Durrhhs and Winddowws

Every generation has its nuances that define a large percentage of the members of that generation. Each day, one trend gradually catches up with a society, as another trend gradually fades away into the obscurity of “one-time-important” trends. Amongst other things, this generation is definitely the generation of “Durrhh!”

 

It’s almost impossible to hang around the youths of this generation—especially the ladies—and not hear at least one person say, “Durrhh!” I find it quite amusing to witness the “Durrhh exchange”—one person says, “Durrhh!” (with an upward-backward fling of one hand), the other replies, “Double Durrhh!” or any other cardinal value up to “Infinity Durrhh!” In a comical case, the respondent replies with a rhyming “Winddoww”, or “Whatever” (wah-eh-va).

It’s amusing (to me) to watch and partake in this banter. That is, as long as a six-year-old kid is not involved. How can a “tiny” kid look into my eyes and tell me, “Durrhh!”? Despite repeated warnings, the tot could not refrain from being “disrespectful” to a much older person.

Looking at the tot’s lifestyle, I realized that whereas as a kid, I watched lots of cartoons, for many kids now, Telemundo programmes and other romantic soap operas are their best friends. They spend hours each day glued to television sets, watching programmes that are way beyond their pay grade.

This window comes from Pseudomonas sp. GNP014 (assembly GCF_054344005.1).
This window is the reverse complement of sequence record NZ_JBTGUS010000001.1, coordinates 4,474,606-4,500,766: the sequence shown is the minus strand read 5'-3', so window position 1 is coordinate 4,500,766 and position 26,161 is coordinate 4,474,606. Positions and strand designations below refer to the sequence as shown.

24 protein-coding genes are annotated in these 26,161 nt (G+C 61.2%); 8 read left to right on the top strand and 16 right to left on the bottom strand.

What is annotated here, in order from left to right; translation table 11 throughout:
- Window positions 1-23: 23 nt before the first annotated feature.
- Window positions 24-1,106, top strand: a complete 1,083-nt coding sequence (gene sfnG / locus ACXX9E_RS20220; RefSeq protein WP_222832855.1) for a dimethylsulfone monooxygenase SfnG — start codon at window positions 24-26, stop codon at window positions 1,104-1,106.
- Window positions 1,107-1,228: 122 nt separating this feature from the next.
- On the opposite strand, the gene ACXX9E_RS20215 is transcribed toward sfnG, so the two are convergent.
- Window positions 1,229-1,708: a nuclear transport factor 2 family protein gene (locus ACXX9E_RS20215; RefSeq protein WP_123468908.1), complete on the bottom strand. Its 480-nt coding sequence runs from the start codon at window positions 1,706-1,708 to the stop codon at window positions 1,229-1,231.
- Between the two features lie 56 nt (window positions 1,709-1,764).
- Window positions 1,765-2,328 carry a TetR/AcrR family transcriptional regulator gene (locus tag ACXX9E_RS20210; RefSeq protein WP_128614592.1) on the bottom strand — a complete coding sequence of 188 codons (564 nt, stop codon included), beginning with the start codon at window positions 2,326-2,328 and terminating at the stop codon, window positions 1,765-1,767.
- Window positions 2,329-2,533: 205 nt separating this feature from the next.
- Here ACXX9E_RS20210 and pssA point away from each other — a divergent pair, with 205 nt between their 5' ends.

I grew up imitating super heroes from cartoons. Most kids wanted to be Superman, Batman, Spiderman, Samurai Jack, Powerpuff Girls, and all the other society-loving, death-defying heroes. Tom and Jerry was in a special class with Scooby Doo and the other cartoons that were packed with heavy doses of laughing gas. Today, it’s Mara and Clara, Gardener’s Daughter, Broken Angel and other similar programmes that many kids are watching. I learnt to always seek to save the world (since I cannot die), while these kids learn how to fall in and out of love, break hearts, glue broken hearts, and plan murders.

It’s quite easy to imitate what the eyes see. Kids are copying mannerisms and speech patterns from screen thespians. Parents, guardians, and older siblings may feel that they are being liberal and letting their kids enjoy themselves, but by their actions or inactions, serious harm is being done.

Please take your kids off romantic soaps, and 18+ rated programmes and movies. Else, we’ll just have to let the kids decide what’s “cool” and acceptable.

Until our kids change; Durrhh!

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